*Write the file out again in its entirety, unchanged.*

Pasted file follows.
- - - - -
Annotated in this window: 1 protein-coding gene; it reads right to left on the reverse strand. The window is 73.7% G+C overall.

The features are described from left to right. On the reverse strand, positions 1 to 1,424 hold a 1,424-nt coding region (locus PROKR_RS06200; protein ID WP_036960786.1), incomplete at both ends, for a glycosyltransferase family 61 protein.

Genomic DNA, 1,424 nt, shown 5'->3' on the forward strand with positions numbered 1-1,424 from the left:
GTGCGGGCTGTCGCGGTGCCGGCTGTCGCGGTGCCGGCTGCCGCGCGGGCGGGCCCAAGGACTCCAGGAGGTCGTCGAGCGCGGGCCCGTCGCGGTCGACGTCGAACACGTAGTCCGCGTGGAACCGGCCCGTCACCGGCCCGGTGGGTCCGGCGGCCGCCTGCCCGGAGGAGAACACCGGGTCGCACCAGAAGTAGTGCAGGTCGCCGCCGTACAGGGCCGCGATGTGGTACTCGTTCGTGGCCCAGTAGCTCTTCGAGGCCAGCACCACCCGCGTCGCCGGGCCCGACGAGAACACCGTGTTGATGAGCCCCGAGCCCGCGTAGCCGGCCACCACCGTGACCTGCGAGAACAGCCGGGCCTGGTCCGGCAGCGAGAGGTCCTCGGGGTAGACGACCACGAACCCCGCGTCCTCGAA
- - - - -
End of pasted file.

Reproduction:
Annotated in this window: 1 protein-coding gene; it reads right to left on the reverse strand. The window is 73.7% G+C overall.

The features are described from left to right. On the reverse strand, positions 1 to 1,424 hold a 1,424-nt coding region (locus PROKR_RS06200; protein ID WP_036960786.1), incomplete at both ends, for a glycosyltransferase family 61 protein.

Genomic DNA, 1,424 nt, shown 5'->3' on the forward strand with positions numbered 1-1,424 from the left:
GTGCGGGCTGTCGCGGTGCCGGCTGTCGCGGTGCCGGCTGCCGCGCGGGCGGGCCCAAGGACTCCAGGAGGTCGTCGAGCGCGGGCCCGTCGCGGTCGACGTCGAACACGTAGTCCGCGTGGAACCGGCCCGTCACCGGCCCGGTGGGTCCGGCGGCCGCCTGCCCGGAGGAGAACACCGGGTCGCACCAGAAGTAGTGCAGGTCGCCGCCGTACAGGGCCGCGATGTGGTACTCGTTCGTGGCCCAGTAGCTCTTCGAGGCCAGCACCACCCGCGTCGCCGGGCCCGACGAGAACACCGTGTTGATGAGCCCCGAGCCCGCGTAGCCGGCCACCACCGTGACCTGCGAGAACAGCCGGGCCTGGTCCGGCAGCGAGAGGTCCTCGGGGTAGACGACCACGAACCCCGCGTCCTCGAA